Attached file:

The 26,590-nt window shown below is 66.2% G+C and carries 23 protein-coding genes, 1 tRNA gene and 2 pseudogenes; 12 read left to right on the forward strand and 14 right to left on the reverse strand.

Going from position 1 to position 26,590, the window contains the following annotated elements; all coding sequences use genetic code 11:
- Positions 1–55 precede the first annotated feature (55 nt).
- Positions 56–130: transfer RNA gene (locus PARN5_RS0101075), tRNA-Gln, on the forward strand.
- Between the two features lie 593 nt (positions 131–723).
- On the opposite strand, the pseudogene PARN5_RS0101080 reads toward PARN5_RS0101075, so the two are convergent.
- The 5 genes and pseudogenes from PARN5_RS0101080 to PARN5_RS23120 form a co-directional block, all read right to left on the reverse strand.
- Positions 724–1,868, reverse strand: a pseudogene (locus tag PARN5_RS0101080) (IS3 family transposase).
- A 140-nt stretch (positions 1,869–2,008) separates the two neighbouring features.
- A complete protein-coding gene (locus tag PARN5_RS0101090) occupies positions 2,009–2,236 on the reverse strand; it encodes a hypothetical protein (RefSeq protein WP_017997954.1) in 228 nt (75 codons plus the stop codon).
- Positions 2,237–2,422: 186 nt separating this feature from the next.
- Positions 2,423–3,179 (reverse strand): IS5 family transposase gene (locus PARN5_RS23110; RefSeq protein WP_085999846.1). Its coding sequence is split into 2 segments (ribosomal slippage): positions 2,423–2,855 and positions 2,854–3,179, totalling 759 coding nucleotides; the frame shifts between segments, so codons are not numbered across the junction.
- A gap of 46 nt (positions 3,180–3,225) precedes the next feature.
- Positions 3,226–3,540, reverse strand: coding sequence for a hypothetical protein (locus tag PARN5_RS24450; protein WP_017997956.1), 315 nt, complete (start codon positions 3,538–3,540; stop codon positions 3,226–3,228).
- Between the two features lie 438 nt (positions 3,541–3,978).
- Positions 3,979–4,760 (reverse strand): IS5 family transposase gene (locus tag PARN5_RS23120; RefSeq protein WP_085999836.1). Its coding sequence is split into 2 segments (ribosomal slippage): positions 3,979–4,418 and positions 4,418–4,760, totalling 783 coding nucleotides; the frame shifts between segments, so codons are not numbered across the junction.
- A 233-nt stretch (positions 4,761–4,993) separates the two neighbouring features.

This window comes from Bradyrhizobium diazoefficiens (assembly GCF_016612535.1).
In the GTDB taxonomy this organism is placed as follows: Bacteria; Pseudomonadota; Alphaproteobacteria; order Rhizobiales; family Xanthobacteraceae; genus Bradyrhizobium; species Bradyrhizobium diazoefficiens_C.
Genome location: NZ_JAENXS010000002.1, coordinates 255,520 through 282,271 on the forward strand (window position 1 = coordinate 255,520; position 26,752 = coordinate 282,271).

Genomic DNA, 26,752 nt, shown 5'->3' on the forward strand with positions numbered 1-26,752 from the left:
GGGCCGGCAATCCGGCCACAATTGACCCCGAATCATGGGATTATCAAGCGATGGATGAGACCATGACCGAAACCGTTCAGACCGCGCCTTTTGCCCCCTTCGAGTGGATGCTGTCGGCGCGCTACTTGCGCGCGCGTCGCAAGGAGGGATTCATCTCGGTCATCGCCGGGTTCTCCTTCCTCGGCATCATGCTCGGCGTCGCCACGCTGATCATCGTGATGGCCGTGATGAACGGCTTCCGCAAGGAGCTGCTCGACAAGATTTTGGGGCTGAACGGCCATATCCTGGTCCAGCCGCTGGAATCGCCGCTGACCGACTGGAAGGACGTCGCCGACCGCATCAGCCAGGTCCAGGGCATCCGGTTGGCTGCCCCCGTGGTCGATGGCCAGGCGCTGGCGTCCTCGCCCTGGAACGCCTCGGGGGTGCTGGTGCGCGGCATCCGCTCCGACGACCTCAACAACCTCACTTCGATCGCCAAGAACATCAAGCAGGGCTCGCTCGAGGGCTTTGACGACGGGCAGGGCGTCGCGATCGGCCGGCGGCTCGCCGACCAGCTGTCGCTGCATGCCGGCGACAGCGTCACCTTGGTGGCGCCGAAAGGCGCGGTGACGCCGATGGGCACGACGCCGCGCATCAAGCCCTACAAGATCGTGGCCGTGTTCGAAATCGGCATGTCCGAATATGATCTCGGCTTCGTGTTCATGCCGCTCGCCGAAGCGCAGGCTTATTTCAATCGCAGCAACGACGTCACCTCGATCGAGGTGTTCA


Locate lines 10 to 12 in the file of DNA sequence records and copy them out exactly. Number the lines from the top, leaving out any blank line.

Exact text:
- A complete protein-coding gene (locus tag PARN5_RS0101090) occupies positions 2,009–2,236 on the reverse strand; it encodes a hypothetical protein (RefSeq protein WP_017997954.1) in 228 nt (75 codons plus the stop codon).
- Positions 2,237–2,422: 186 nt separating this feature from the next.
- Positions 2,423–3,179 (reverse strand): IS5 family transposase gene (locus PARN5_RS23110; RefSeq protein WP_085999846.1). Its coding sequence is split into 2 segments (ribosomal slippage): positions 2,423–2,855 and positions 2,854–3,179, totalling 759 coding nucleotides; the frame shifts between segments, so codons are not numbered across the junction.